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The Graham Album Review #2141

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Rose's Pawn Shop: Punch Drunk Life

(Independent release release, as broadcast on WVIA-FM 12/14/2022)

The roots rock-Americana movement thrives on folk and country influences in songs played on guitars, usually very straightforward and unembellished musically. That’s pretty much the definition of the genre. But this week, we have a new album by a long-running group who have the trappings of roots rock, but serve up an interesting blend of banjos and fiddle, but with a surprisingly sophisticated pop-influenced sound with polished vocal harmonies, and compositions that get into elements like odd time signatures. The group is Rose’s Pawn Shop, and their new, fourth album, is called Punch Drunk Life.

Fronted by songwriter Paul Givant, Los Angeles-based Rose’s Pawn Shop released their first album in 2006. Over the years, they have toured extensively, including to northern Alaska. The group’s name, by the way, came about when Givant and his girlfriend named Rose broke up, and she stole the band’s equipment and pawned it at various locations around Los Angeles. The group has apparently had their share of adventures over the years. Their last album Gravity Well was released in 2014, and the group went through various personnel changes, growing family responsibilities, and then COVID hit, shutting down this band of road warriors’ touring schedule. The new album was started during the pandemic, with the various members recording their parts separately, but as things opened up, they went into a Los Angeles studio to finish up the project.

The result is a fairly generous 12-song album with their distinctive blend of folk and country elements with Givant’s appealing, more pop-oriented vocals, along with the band’s creative blend of influences and lyrics that address some of songwriting classic topics in an articulate way, also including some apparently autobiographical elements. The album’s title Punch Drunk Life is meant to reflect the group’s resiliency, taking the hits that life can give, but soldiering on.

The six-member band on the album also includes Stephen Andrews on bass, Tim Weed on fiddle, Matt Lesser on drums, Zachary Ross on additional guitar, and John Kraus on banjo, and backing vocals, though Kraus is not listed as a member on the band’s website.

Opening is a song that is based on the metaphor of the album’s title, Old Time Pugilist, reflects the album and band’s creative blend of bluegrassy fiddle and banjo with Givant’s classy vocals, and a rhythmically tricky composition. <<>>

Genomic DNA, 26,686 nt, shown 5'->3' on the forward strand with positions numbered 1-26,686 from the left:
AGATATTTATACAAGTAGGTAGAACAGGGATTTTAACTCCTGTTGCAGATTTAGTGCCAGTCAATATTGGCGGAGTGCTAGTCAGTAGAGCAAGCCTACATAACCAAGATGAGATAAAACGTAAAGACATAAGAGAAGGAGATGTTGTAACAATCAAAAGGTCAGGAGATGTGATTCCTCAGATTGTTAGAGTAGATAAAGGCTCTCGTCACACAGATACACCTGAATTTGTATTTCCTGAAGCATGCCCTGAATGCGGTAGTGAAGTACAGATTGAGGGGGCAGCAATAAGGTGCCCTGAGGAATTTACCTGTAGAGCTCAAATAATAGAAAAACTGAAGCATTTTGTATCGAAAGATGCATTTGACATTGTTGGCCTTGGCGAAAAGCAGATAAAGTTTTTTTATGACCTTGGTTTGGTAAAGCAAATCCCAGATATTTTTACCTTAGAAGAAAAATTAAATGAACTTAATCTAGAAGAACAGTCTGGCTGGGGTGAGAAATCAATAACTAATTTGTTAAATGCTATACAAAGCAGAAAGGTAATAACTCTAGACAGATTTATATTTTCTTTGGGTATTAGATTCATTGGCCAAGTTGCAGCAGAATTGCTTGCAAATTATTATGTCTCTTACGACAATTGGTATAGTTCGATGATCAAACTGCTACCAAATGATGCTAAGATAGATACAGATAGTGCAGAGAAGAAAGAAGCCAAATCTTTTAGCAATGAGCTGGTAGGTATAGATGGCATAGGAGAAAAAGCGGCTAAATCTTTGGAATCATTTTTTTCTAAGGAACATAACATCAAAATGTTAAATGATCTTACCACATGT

With a similar dichotomy between the bluegrass influence with an almost art ro ck sensibility is Ghost Town, about trying to escape seemingly haunted memories of the past. <<>>

With a more country-influenced direction is Gratitude which is about what the title says – expressing thanks for your blessings. <<>>

Along the same lines lyrically is Better Know which ventures further into country territory, and which the band does tastefully. <<>>

A somewhat whimsical love song is called Miss Tennessee with the band showing their hoedown side. <<>>

One of the best sets of lyrics on the album comes on Boomerang which uses the analogy of the returning weapon to say that what you do will come probably back to haunt you. <<>>

The song called The Lonely One reflects on living the life on the road, and its contrast to the domestic life of one’s peers. <<>>

One of the highlights of the album is Satellite with its blend of a sophisticated musical composition, with part of it in a 7-beat rhythm – hardly roots rock – along with some of the most assertive lyrics about an asymmetrical love affair. <<>>

Punch Drunk Life the new album by the Los Angeles based group called Rose’s Pawn Shop is an appealing and interesting album that combines a roots-rock and bluegrass influenced instrumental line-up with musically substantial compositions and classy vocals more in common with melodic pop. The writing, by Paul Givant, is first-rate both musically and lyrically, and the production does a good job of blending the two sides of the music.

Our grade for audio quality is close to an “A,” with a clean sound, but some nice sonic gloss without sounding too slick.

The yin and yang of roots rock and sophisticated pop manage to come together on this worthwhile album by Rose’s Pawn Shop.

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This page last updated December 19, 2022